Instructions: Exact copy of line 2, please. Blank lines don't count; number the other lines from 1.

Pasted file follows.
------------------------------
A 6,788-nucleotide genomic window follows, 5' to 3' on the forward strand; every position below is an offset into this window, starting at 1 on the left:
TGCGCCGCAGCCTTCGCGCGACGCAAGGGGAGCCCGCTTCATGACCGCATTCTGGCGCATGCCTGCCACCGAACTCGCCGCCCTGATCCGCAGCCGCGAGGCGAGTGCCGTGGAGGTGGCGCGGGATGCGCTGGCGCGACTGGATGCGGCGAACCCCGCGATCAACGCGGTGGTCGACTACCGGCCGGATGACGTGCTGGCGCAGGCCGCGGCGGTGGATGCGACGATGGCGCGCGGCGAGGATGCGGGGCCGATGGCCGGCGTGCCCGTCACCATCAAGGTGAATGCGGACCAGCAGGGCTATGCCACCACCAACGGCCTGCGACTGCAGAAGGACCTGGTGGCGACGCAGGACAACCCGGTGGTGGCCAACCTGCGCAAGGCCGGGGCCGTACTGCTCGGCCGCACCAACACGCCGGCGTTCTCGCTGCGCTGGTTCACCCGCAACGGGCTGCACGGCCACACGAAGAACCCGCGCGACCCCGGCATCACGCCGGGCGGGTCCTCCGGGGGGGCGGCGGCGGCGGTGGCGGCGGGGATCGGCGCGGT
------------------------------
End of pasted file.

TGCGCCGCAGCCTTCGCGCGACGCAAGGGGAGCCCGCTTCATGACCGCATTCTGGCGCATGCCTGCCACCGAACTCGCCGCCCTGATCCGCAGCCGCGAGGCGAGTGCCGTGGAGGTGGCGCGGGATGCGCTGGCGCGACTGGATGCGGCGAACCCCGCGATCAACGCGGTGGTCGACTACCGGCCGGATGACGTGCTGGCGCAGGCCGCGGCGGTGGATGCGACGATGGCGCGCGGCGAGGATGCGGGGCCGATGGCCGGCGTGCCCGTCACCATCAAGGTGAATGCGGACCAGCAGGGCTATGCCACCACCAACGGCCTGCGACTGCAGAAGGACCTGGTGGCGACGCAGGACAACCCGGTGGTGGCCAACCTGCGCAAGGCCGGGGCCGTACTGCTCGGCCGCACCAACACGCCGGCGTTCTCGCTGCGCTGGTTCACCCGCAACGGGCTGCACGGCCACACGAAGAACCCGCGCGACCCCGGCATCACGCCGGGCGGGTCCTCCGGGGGGGCGGCGGCGGCGGTGGCGGCGGGGATCGGCGCGGT